Latest Cancer Risk Study Calls for Cohesive Environmental Policy

In the 2008-2009 report from the President's Cancer Panel, a medical doctor and a professor tell President Barack Obama that the incidence and mortality of cancer is lower than in year's past. However, a growing body of evidence linking environmental exposures to cancer has made the public aware of the "unacceptable burden of cancer resulting from environmental and occupational exposures that could have been prevented through appropriate national action."

Members of the panel are LaSalle D. Leffall, Jr., M.D., the Charles R. Drew Professor of Surgery at Howard University College of Medicine in Washington, D.C., and Margaret L. Kripke, Ph.D., the Vivian L. Smith Chair and Professor Emerita at The University of Texas M.D. Anderson Cancer Center in Houston.

The 240-page report describes the sources of exposures and outlines the failings of environmental cancer research, testing methods, and environmental regulation. "U.S. regulation of environmental contaminants is rendered ineffective by five major problems:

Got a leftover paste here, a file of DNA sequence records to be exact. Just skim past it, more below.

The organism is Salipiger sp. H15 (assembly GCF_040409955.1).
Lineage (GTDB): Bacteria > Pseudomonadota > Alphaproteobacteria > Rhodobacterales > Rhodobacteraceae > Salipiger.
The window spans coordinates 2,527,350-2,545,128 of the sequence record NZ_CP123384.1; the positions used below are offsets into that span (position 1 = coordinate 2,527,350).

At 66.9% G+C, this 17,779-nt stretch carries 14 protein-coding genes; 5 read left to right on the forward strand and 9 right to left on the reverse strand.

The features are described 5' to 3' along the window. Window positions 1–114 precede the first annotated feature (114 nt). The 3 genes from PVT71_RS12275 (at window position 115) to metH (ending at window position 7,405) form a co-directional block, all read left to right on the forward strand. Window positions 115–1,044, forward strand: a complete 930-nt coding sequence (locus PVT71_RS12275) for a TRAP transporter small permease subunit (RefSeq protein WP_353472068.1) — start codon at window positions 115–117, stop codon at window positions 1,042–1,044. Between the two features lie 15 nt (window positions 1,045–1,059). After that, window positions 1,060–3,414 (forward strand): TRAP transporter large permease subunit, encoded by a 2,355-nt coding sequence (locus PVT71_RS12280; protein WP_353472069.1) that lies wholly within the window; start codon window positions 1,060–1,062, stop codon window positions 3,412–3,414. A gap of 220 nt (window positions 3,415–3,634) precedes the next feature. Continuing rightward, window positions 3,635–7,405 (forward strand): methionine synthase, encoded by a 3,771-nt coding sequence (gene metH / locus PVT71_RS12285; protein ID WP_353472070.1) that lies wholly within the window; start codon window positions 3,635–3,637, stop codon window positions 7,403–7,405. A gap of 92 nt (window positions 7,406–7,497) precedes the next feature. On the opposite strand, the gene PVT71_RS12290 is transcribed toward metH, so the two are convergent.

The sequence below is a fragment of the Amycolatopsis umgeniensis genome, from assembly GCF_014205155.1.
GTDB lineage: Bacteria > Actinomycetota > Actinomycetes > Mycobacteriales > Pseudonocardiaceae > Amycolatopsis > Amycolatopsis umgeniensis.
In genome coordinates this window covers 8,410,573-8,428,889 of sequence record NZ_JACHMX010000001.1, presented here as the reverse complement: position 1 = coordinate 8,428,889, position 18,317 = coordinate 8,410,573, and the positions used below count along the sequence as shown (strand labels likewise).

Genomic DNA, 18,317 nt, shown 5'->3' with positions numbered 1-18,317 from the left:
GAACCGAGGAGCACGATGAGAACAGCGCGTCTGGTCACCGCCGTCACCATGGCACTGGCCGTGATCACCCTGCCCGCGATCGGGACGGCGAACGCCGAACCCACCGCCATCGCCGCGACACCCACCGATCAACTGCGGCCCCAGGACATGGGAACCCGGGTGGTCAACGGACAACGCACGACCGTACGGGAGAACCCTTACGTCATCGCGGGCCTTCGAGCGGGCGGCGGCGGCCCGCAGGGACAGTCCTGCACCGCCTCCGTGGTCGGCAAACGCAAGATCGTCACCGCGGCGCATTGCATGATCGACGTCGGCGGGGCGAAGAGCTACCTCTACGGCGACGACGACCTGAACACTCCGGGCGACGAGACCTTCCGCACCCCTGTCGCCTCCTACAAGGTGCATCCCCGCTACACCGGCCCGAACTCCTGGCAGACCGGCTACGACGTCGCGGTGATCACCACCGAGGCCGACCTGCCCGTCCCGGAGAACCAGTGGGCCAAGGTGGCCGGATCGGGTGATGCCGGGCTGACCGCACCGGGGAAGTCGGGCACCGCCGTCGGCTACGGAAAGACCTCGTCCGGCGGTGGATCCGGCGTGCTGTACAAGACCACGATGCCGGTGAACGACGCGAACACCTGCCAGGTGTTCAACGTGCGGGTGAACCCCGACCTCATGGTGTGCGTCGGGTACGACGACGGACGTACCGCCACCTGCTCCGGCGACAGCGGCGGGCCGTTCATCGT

• inadequate funding and insufficient staffing,
  • fragmented and overlapping authorities coupled with uneven and decentralized enforcement,
  • excessive regulatory complexity,
  • weak laws and regulations, and
  • undue industry influence.

The panel concluded that the United States needs a comprehensive, cohesive policy agenda regarding environmental contaminants and protection of human health.

In regards to research, the report said, "Single-agent toxicity testing and reliance on animal testing are inadequate to address the backlog of untested chemicals already in use and the plethora of new chemicals introduced every year. Some high-throughput screening technologies are available to enable testing of many chemicals and other contaminants simultaneously, but many remain to be developed to meet chemical testing needs."

Once those chemicals are tested, manufacturers may need to reformulate them to remove cancer-causing elements. But even those replacement, or green, chemicals require longitudinal study to ensure they do not pose unexpected health hazards, the panel added.

You can read the full report here: "Reducing Environmental Cancer Risk: What We Can Do Now.".

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